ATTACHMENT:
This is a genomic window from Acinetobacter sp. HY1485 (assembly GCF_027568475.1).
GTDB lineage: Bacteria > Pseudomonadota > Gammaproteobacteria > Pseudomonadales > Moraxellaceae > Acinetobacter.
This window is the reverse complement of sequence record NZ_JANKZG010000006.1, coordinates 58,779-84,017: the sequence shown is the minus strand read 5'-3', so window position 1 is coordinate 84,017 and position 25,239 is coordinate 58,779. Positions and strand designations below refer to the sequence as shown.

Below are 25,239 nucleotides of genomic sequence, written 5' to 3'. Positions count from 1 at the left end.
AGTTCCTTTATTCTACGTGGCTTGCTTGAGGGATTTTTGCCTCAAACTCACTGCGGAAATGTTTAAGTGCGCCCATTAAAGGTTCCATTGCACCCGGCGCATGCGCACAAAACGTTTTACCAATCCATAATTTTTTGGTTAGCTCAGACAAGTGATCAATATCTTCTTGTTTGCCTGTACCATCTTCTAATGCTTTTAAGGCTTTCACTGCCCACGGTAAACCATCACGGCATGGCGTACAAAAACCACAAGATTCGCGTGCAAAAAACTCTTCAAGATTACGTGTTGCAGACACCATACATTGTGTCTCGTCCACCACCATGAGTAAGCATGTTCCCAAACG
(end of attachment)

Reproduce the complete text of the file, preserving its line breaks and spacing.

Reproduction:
This is a genomic window from Acinetobacter sp. HY1485 (assembly GCF_027568475.1).
GTDB lineage: Bacteria > Pseudomonadota > Gammaproteobacteria > Pseudomonadales > Moraxellaceae > Acinetobacter.
This window is the reverse complement of sequence record NZ_JANKZG010000006.1, coordinates 58,779-84,017: the sequence shown is the minus strand read 5'-3', so window position 1 is coordinate 84,017 and position 25,239 is coordinate 58,779. Positions and strand designations below refer to the sequence as shown.

Below are 25,239 nucleotides of genomic sequence, written 5' to 3'. Positions count from 1 at the left end.
AGTTCCTTTATTCTACGTGGCTTGCTTGAGGGATTTTTGCCTCAAACTCACTGCGGAAATGTTTAAGTGCGCCCATTAAAGGTTCCATTGCACCCGGCGCATGCGCACAAAACGTTTTACCAATCCATAATTTTTTGGTTAGCTCAGACAAGTGATCAATATCTTCTTGTTTGCCTGTACCATCTTCTAATGCTTTTAAGGCTTTCACTGCCCACGGTAAACCATCACGGCATGGCGTACAAAAACCACAAGATTCGCGTGCAAAAAACTCTTCAAGATTACGTGTTGCAGACACCATACATTGTGTCTCGTCCACCACCATGAGTAAGCATGTTCCCAAACG